Pubdate: Fri, 13 Sep 2002
Source: Whitehorse Star (CN YK)
Copyright: 2002 Whitehorse Star
Author: Sarah Elizabeth Brown


When a user smokes a rock of crack cocaine, it's the large number of blood 
vessels in the lungs that absorb the drug so quickly, transporting it to 
the brain and nerves.

The body's response is to produce high amounts of dopamine, the naturally 
occuring "feel-good" neurotransmitter that creates the euphoric rush drug 
users crave.

Beyond the many health risks associated with cocaine, chronic use can lead 
to paranoia and even hallucinations. Toxicologists say long-term use can 
eventually alter the brain's chemistry.

In reality, that looks like a woman trying to wriggle out of her own skin 
because the bugs she thinks she sees crawling all over her arms are driving 
her mad.

Saturday, Aug. 31,11:27 p.m., headed to the RCMP detachment cells.

"They're going to want me to search her," Const. Tracy Phillips says as she 
pulls on her Mountie-issue, black leather gloves on the zippy drive back to 
the Fourth Avenue office.

"She usually has needles everywhere," Phillips radios to officers already 
handling Tina, an HIV-positive coke addict picked up on Main Street. 
Phillips pauses. She's dealt with Tina before, as recently as the previous 

"Think infectious."

Cpl. Wayne Howse figures he came across the woman just after she smoked her 
latest fix, flailing her arms like an off-kilter windmill.

Const. Spencer Hornoi and Kwanlin Dun First Nation community Const. Corey 
Edzerza each have a black-gloved hand straining to pin one of Tina's hands 
to the cement block wall so she can be searched.

Tugging and struggling to get away, she begs to be let go so she can pick 
off the bugs.

"Please," she whimpers. "It feels sooooo gross."

"No bugs, Tina, they're all gone," Hornoi tries to convince her. In the 
middle of cocaine-fuelled hallucinations, she's not buying his trick.

Phillips rummages through the lost and found T-shirt box for something to 
preserve the woman's modesty while she removes her string-fastened top - no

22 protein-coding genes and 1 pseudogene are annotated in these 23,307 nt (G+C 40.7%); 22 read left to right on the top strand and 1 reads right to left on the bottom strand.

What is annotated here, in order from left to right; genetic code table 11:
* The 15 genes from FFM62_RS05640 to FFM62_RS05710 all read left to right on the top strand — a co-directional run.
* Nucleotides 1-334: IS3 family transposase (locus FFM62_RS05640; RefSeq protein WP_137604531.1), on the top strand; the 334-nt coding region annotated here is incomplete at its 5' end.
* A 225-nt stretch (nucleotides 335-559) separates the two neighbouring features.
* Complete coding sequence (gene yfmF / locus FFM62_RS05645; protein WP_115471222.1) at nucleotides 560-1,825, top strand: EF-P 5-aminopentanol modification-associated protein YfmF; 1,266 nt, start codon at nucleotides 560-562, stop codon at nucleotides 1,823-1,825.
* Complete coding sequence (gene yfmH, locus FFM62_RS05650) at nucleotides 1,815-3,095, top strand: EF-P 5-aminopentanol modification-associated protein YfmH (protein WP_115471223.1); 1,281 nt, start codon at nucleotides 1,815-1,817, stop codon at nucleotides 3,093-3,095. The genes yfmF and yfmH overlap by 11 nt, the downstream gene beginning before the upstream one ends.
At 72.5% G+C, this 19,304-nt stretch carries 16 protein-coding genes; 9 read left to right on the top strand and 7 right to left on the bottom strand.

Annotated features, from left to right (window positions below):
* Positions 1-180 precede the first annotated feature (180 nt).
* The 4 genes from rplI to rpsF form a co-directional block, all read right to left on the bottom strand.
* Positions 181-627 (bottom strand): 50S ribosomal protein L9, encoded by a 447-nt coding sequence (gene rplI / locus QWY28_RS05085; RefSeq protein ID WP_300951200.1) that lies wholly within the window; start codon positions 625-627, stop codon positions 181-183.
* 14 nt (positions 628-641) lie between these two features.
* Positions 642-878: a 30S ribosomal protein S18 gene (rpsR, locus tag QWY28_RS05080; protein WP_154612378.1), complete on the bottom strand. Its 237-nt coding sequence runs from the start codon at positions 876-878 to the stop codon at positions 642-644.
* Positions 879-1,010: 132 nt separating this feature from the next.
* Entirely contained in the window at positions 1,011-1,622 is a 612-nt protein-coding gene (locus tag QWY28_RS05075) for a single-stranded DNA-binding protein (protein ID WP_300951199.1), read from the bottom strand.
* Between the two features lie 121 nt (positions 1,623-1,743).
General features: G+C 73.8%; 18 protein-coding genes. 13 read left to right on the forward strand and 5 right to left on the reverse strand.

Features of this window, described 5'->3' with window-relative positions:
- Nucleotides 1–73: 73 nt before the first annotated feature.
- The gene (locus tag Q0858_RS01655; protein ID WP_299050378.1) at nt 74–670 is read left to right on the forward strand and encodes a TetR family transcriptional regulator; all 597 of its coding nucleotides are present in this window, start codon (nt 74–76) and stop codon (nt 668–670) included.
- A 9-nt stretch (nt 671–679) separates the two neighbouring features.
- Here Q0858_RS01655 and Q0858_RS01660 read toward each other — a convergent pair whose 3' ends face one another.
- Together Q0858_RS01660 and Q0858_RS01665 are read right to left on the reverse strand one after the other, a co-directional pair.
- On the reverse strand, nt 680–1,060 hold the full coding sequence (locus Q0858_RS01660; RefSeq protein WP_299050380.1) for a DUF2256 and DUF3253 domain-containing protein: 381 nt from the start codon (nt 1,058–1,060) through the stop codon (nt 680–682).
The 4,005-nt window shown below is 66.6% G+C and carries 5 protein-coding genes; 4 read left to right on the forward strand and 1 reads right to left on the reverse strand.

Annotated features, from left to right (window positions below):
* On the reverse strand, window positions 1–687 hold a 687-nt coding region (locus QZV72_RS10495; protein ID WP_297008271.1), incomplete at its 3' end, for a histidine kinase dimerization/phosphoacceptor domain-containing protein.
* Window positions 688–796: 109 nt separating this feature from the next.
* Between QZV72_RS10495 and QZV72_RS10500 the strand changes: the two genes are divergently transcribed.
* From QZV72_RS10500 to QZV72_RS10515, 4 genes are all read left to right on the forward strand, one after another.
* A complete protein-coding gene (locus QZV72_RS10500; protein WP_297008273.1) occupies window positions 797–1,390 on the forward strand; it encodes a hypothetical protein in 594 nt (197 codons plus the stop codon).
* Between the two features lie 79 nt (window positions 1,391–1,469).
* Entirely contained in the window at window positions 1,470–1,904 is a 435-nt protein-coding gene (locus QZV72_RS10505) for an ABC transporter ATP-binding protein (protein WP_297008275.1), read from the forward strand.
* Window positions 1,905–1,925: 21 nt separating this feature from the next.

one stays in cells with strings on their clothing they can hang themselves 

Meanwhile, Tina has her reprieve. She sits picking at the scabbed-over 
needle marks crawling up and down her arms, removing the "bugs."

"You don't want that biting you or spitting at you," says Phillips.

Tina's dressed like any 24-year-old out for a Saturday night on the town: a 
slinky, handkerchief of a top tied with crisscrossing strings across her 
bare back, shiny bar pants and heeled, knee-high boots.

The goofy, multi-colourful socks with individual toes belie her youth. It's 
the only thing that does.

"Anywhere from 20 to 40," a constable tells the dispatcher when he's asked 
the woman's age to run her name on their computer system.

Tina's large purse is up-ended on a counter and officers paw through her 
belongings, noting a plethora of toiletries and a Polaroid photo of herself 
smiling in healthier days. Phillips remarks later the woman carries so much 
with her because she's constantly moving between scruffy hotel rooms to 
friends' couches.

Next to fall out are a homemade crack pipe - fashioned from an empty cough 
syrup bottle and a syringe - and a lozenge case with assorted pills and 
four "decks" or individually-wrapped portions of powdered cocaine. Another 
deck is hidden in a knife sheath.

Tina's in hot water, the officers say. If she's already paid for the drugs, 
she's out of a lot of money. But if she hasn't paid up yet, whoever she's 
selling them for is going to be furious.

The officers seize the drugs and a $50-bill used to wrap cocaine. After 
she's charged for drug possession and released in the morning, she'll leave 
with 10 cents.

Const. Rick Aird nudges Phillips as she sprays her gloves with 
disinfectant. "Did you guys hear that last transmission? There's an 
emergency at Tim Hortons."

12:30 a.m. - Three car-loads of Mounties troop into the coffee shop only to 
traipse right back out after the dispatcher passes on a call about teens